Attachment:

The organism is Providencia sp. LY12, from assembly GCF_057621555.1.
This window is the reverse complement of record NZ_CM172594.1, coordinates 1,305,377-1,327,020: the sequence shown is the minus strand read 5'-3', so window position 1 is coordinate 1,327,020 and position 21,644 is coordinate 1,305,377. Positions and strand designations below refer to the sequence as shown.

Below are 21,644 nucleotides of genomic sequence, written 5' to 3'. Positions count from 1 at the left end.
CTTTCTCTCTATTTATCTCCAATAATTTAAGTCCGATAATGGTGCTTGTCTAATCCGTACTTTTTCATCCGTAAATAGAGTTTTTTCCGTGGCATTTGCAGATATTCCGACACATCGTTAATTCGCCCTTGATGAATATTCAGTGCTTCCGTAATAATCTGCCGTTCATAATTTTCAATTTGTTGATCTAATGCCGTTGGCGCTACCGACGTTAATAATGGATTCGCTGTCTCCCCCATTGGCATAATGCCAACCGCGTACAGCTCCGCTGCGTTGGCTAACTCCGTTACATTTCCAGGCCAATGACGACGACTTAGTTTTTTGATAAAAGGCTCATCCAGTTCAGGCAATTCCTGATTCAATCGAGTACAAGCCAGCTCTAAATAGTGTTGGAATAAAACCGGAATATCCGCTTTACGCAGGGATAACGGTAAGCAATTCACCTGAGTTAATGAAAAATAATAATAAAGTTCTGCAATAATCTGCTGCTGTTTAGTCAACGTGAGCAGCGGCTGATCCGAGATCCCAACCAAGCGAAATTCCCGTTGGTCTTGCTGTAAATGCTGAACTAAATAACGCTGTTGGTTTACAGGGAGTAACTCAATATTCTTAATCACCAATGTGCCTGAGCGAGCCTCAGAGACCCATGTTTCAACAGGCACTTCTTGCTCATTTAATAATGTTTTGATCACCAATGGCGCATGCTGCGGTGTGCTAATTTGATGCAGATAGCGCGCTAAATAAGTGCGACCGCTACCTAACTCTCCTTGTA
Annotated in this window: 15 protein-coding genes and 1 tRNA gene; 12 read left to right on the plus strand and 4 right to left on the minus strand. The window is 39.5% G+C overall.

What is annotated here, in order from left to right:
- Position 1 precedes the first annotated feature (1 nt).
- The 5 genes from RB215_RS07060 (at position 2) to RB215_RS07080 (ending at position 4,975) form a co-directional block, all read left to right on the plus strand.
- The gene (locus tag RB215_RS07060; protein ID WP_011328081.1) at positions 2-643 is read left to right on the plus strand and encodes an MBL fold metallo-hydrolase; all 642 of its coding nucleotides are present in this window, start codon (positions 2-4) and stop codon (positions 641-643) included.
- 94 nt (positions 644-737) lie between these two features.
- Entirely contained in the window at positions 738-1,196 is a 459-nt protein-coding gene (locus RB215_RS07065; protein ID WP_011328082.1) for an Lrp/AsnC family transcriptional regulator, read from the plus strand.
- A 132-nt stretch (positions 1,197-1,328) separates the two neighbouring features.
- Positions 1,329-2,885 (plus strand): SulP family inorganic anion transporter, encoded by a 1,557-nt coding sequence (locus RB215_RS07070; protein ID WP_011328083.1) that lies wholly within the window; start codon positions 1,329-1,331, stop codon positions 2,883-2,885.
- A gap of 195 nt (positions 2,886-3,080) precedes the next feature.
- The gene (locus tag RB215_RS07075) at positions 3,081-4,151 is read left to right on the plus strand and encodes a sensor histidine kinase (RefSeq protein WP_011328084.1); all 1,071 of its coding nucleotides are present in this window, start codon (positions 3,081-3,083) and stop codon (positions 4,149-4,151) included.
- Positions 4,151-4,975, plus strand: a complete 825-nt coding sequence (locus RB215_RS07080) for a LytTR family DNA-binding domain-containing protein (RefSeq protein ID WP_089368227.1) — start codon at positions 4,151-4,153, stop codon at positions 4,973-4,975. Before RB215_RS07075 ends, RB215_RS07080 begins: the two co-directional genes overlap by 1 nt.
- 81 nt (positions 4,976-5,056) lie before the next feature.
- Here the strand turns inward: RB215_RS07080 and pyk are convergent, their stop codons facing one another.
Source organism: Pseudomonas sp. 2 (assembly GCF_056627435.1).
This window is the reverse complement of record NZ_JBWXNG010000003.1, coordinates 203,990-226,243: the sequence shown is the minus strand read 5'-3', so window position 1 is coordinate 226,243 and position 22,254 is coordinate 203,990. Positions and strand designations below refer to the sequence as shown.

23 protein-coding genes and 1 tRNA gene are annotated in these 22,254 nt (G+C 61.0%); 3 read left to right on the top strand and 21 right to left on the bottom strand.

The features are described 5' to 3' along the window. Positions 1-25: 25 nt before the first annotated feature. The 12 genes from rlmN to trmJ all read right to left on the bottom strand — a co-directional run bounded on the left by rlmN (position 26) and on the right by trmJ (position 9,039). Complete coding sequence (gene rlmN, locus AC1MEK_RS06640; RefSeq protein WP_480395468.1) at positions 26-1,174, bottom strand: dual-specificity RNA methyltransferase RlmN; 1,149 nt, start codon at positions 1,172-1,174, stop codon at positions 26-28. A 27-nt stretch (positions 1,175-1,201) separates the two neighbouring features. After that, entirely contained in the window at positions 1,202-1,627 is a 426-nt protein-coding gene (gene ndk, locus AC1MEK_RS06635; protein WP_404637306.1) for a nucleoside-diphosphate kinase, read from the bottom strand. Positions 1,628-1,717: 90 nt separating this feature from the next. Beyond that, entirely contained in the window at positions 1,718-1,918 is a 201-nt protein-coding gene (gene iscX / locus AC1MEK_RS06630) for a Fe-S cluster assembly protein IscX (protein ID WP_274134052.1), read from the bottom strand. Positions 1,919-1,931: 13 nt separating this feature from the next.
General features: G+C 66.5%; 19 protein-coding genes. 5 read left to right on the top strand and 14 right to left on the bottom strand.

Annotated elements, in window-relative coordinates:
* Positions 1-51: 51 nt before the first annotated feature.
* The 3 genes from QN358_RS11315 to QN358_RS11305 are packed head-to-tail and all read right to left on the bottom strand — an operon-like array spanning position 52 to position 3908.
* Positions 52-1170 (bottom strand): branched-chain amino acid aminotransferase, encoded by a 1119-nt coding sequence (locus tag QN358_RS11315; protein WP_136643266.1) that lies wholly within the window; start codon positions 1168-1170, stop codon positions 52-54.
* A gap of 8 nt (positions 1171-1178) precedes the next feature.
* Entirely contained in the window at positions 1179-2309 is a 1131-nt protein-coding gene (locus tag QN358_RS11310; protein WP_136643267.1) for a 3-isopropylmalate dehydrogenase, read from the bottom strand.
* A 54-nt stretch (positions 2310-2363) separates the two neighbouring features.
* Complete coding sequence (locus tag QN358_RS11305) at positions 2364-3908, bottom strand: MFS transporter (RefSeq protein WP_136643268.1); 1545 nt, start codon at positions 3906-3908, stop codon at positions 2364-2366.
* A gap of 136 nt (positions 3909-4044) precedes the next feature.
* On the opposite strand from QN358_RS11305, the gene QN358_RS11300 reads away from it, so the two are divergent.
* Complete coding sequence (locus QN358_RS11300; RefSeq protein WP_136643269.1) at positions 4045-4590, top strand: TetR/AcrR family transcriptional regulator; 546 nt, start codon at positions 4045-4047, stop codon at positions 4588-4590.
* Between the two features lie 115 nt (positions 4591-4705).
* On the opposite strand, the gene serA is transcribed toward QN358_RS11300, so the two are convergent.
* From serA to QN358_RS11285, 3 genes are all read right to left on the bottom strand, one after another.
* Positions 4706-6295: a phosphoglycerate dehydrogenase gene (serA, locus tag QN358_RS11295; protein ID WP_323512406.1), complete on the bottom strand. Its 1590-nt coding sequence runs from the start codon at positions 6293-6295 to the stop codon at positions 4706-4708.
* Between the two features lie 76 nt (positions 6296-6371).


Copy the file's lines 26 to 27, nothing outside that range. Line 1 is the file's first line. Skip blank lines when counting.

* The 3 genes from QN358_RS11315 to QN358_RS11305 are packed head-to-tail and all read right to left on the bottom strand — an operon-like array spanning position 52 to position 3908.
* Positions 52-1170 (bottom strand): branched-chain amino acid aminotransferase, encoded by a 1119-nt coding sequence (locus tag QN358_RS11315; protein WP_136643266.1) that lies wholly within the window; start codon positions 1168-1170, stop codon positions 52-54.